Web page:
Jack Dorsey isn't your regular CEO. He often says and does things that raise eyebrows.
Now, one large investor has had enough. The powerful hedge fund Elliott Management has bought a sizable stake in Twitter in hopes of bringing change to the social media company.
Elliott is concerned that Dorsey hasn't focused enough on Twitter, because he is also chief executive of payments company Square. The hedge fund is pushing for a CEO whose sole job is running Twitter.
Adding pressure, Elliott has nominated four directors to the company's board, according to two people familiar with the matter. The two sides have had constructive talks, according to the people, who were not authorized to speak publicly. Twitter and Elliott declined to comment.
The worry is that under Dorsey's leadership, Twitter is not poised to capitalize on a flood of news this year, including the U.S. presidential election, the summer Olympic Games in Tokyo and the coronavirus outbreak, that could attract people and advertisers to the platform.
The soft-spoken Dorsey has brought attention to himself for many things beyond his unusual twin CEO jobs, which have him splitting his time between Twitter and Square.
He recently tweeted that he is moving to Africa for three to six months in 2020. He told Wired Magazine he eats just one meal a day and tries to spend two hours a day meditating. In 2018, he got a lot of criticism over a silent meditation retreat he went on in Myanmar. He tweeted that during the 10-day "vipassana" retreat, he stayed away from "devices, reading, writing, physical excercise (sic), music, intoxicants, meat, talking, or even eye contact."
For my birthday this year, I did a 10-day silent vipassana meditation, this time in Pyin Oo Lwin, Myanmar 🇲🇲. We went into silence on the night of my birthday, the 19th. Here’s what I know 👇🏼— jack (@jack) December 9, 2018
As Dorsey tweets about his life choices, investors have become restless about whether he's the right CEO to lead Twitter.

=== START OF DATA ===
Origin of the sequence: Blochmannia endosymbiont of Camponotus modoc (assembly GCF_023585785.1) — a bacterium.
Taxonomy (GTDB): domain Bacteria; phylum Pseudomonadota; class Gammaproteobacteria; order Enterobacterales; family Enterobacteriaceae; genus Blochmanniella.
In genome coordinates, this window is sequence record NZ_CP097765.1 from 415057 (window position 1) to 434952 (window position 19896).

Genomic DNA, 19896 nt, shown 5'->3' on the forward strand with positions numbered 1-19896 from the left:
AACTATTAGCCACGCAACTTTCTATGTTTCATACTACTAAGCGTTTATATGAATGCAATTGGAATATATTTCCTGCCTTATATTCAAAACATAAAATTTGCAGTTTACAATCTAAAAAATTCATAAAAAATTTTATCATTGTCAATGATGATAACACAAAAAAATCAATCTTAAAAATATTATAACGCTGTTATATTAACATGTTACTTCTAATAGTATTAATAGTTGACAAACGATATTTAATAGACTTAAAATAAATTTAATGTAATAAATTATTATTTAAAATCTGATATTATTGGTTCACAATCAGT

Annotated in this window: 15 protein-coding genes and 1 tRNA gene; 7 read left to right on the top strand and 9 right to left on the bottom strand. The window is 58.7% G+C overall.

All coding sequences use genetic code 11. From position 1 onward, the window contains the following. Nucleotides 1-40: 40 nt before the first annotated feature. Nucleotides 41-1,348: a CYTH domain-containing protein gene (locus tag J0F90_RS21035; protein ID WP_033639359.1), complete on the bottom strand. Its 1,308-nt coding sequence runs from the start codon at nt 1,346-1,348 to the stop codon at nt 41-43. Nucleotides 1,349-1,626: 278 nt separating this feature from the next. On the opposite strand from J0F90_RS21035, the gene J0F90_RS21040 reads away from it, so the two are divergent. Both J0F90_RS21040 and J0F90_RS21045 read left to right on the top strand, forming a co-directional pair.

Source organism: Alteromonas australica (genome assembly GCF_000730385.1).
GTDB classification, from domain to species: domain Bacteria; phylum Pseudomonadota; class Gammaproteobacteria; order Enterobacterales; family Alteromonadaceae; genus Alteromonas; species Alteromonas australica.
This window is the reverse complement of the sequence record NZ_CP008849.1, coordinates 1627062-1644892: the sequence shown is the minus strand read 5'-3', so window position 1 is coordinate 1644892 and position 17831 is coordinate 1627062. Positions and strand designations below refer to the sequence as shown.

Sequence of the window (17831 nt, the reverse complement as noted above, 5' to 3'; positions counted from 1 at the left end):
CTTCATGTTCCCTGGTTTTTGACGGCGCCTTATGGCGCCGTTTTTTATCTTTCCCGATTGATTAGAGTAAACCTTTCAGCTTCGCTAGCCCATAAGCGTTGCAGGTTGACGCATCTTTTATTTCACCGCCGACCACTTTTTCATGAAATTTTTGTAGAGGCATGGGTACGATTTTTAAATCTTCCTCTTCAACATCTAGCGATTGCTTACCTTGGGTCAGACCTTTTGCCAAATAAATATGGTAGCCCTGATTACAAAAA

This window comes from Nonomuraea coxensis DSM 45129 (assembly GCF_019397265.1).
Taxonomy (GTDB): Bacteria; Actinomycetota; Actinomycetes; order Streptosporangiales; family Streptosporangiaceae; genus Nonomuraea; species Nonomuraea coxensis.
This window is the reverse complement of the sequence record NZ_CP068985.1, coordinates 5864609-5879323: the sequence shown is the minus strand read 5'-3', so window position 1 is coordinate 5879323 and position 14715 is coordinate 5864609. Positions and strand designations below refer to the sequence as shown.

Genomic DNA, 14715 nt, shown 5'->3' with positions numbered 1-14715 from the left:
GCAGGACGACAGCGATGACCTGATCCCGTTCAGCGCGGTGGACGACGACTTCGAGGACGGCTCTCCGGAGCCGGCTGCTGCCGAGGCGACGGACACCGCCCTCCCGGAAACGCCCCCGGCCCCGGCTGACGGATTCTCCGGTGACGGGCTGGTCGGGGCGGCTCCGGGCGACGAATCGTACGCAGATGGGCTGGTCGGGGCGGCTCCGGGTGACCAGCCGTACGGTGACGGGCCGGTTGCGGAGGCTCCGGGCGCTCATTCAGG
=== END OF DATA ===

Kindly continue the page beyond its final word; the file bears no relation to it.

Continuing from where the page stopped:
The company has struggled to grow its business at the same pace as its biggest competitors in Silicon Valley. That includes the much-larger Facebook, as well as newer apps like Snapchat and TikTok that are popular with young people.
While Twitter has hundreds of millions of users and is popular among celebrities, the media and political figures, notably President Donald Trump, critics say it has been slow to innovate. It has also struggled with misinformation and handling abusive users and trolls.
Twitter's quarterly revenue, mainly from ads, passed $1 billion for the first time at the end of last year. Facebook, by contrast, reported $21 billion in sales in the same quarter, and has billions of users.
Twitter's shares are worth less now than they were when Dorsey returned as CEO in 2015. He was the company's founding CEO, but left in 2008 after a falling out with another co-founder.
"I think product development has been anemic," said Scott Galloway, a marketing professor at NYU who bought Twitter shares because he thought it was undervalued. "I think their business model is flawed, But more than anything, you know, the lowest lying fruit here is to find a full time CEO."
Dorsey's Africa plans spurred Galloway to write a letter to Twitter's board in December calling on them to replace Dorsey. Galloway said he never got a response, and has since sold all his shares.
Sad to be leaving the continent…for now. Africa will define the future (especially the bitcoin one!). Not sure where yet, but I’ll be living here for 3-6 months mid 2020. Grateful I was able to experience a small part. 🌍 pic.twitter.com/9VqgbhCXWd— jack (@jack) November 27, 2019